Wednesday, November 13, 2013

Ann Patchett at Barnes & Noble

I remember falling in love with Ann Patchett's writing when I read the elegant Bel Canto, about a group of people held hostage by terrorists in a South American country at the home of the country's vice-president in honor of Powerful Japanese businessman. One of the hostages was opera singer Roxanne Cross, a truly unforgettable character in literature. I was mesmerized living in this world as I read.

Patchett recently appeared at Barnes & Noble on the Upper East Side to discuss her latest book of essays, This Is The Story Of A Happy Marriage.  There was a full house of Patchett enthusiasts, many of us who dragged our extensive collections of her books for a signature. One woman brought her little dog, which drew an delightful "So glad you brought a dog!' from Patchett, who explained that they have four store dogs that hang out at Parnassus, the bookstore she co-owns in Nashville.
Ann Patchett at Barnes & Noble
This book of essays came about when Niki, a young friend of Patchett's who came to live with her and her husband, was organizing the bins of tear sheets filled with articles that Patchett had written over the years for many publications, including Vogue, Harper's and Bridal Guide. Niki told her that there was a book in there, and she set out to pull out the ones she thought would work.

Patchett wasn't sure; she re-read many of them and said "there were three or four brilliant ones, the rest were grocery lists." So she would take one of the essays out of the running, write a new one in it's place, and eventually the collection came together to stitch together the quilt of Patchett's life.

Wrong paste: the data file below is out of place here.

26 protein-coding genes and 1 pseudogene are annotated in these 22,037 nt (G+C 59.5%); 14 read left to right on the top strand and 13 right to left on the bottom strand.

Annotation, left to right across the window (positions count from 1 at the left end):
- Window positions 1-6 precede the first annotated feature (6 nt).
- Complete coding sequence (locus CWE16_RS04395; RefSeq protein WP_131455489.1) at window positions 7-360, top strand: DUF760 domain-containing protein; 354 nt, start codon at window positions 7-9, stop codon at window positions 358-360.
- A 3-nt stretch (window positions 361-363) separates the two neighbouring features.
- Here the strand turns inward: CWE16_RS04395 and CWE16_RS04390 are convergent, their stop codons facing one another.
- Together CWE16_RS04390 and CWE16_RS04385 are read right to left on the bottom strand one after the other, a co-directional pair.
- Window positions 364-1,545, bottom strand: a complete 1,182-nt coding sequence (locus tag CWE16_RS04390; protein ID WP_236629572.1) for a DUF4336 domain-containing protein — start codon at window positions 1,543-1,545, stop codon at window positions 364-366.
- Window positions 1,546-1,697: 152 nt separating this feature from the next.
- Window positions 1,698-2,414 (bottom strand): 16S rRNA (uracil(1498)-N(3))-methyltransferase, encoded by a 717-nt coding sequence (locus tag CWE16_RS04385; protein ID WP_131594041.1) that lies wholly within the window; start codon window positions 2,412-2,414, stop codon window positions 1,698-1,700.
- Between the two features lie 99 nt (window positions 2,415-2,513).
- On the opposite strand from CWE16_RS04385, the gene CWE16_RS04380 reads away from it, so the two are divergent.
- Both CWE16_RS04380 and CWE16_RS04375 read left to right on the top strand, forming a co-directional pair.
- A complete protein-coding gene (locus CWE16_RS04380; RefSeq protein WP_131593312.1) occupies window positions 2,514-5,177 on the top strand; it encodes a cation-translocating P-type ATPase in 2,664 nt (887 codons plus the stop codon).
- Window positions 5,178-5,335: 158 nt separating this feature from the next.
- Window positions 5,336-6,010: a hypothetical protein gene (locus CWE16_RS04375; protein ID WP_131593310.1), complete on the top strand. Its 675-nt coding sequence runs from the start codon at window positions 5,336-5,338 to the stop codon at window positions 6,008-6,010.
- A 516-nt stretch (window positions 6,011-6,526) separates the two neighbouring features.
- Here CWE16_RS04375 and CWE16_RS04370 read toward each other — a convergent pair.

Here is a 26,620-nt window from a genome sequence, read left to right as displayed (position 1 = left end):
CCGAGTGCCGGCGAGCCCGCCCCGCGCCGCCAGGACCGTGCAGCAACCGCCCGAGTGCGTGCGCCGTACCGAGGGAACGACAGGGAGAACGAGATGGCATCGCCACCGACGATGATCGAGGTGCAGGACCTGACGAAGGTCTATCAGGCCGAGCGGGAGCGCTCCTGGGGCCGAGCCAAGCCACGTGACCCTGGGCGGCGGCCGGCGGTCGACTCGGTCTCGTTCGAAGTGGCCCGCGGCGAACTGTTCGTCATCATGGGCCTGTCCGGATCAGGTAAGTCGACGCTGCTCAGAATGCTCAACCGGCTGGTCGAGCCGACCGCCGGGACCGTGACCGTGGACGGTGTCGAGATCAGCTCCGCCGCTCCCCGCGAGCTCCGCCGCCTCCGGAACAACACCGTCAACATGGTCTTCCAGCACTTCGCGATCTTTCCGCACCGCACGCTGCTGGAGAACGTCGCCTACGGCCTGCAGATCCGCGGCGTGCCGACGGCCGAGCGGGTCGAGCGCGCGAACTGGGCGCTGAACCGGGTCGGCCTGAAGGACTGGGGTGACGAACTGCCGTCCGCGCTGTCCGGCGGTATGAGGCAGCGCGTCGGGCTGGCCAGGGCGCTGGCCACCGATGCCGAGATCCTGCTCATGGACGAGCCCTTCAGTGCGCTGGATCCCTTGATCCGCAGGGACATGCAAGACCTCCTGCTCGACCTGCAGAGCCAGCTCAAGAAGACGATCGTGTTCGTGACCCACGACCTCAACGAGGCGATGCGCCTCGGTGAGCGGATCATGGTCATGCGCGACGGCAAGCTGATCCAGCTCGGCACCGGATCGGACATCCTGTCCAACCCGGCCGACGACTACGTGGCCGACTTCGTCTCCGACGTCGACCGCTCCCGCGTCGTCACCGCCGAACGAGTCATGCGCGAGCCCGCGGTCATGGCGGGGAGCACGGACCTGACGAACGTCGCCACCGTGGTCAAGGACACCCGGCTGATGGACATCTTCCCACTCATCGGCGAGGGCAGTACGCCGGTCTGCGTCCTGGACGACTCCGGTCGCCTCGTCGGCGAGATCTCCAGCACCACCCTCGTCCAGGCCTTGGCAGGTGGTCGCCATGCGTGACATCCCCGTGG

The book is marvelous. It takes us on Patchett's journey, from a young girl, a daughter of divorce, through her marriage to an older man that ended badly, getting her M.F.A., the importance of writing in her life, her best friend Rosie (her dog), through her second marriage and opening up her bookstore.

Some of the strongest essays in the book are Dog Without End, (about the end of Rosie's life and the horrible grief that Patchett went through; anyone who has lost a beloved pet will relate), The Wall (The story of her taking LAPD police academy test and her relationship with her policeman father) and the title essay, about love and marriage.

She read aloud The Bookstore Strikes Back, about her interesting journey to owning an independent bookstore. Sometimes authors read from their book and they are not exciting readers, but Patchett was a great reader, full of enthusiasm, with the listeners hanging on her every carefully chosen word.

When I came into the store, I saw some of Patchett's backlist and two other titles: Jeannette Haien's The All of It and Geoffrey Wolff's (Tobias' brother) A Day at the Beach. Patchett ended her talk by imploring us to buy these two books. She gushed over them and if I am a sucker for anything, it is an author I love telling me to but someone else's book. So of course, in addition to the two Patchett titles I didn't have, I bought these two.

This was one of the most stimulating book events I have attended. I felt smarter just being in that room with such a gifted writer.

Ann Patchett's Parnassus Books' website is here.
My review of This Is The Story Of A Happy Marriage is here.



2 comments:

  1. What a great opportunity! I need to move a little closer to NYC.

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  2. I love author events and this one sounds like it was especially fun!

    ReplyDelete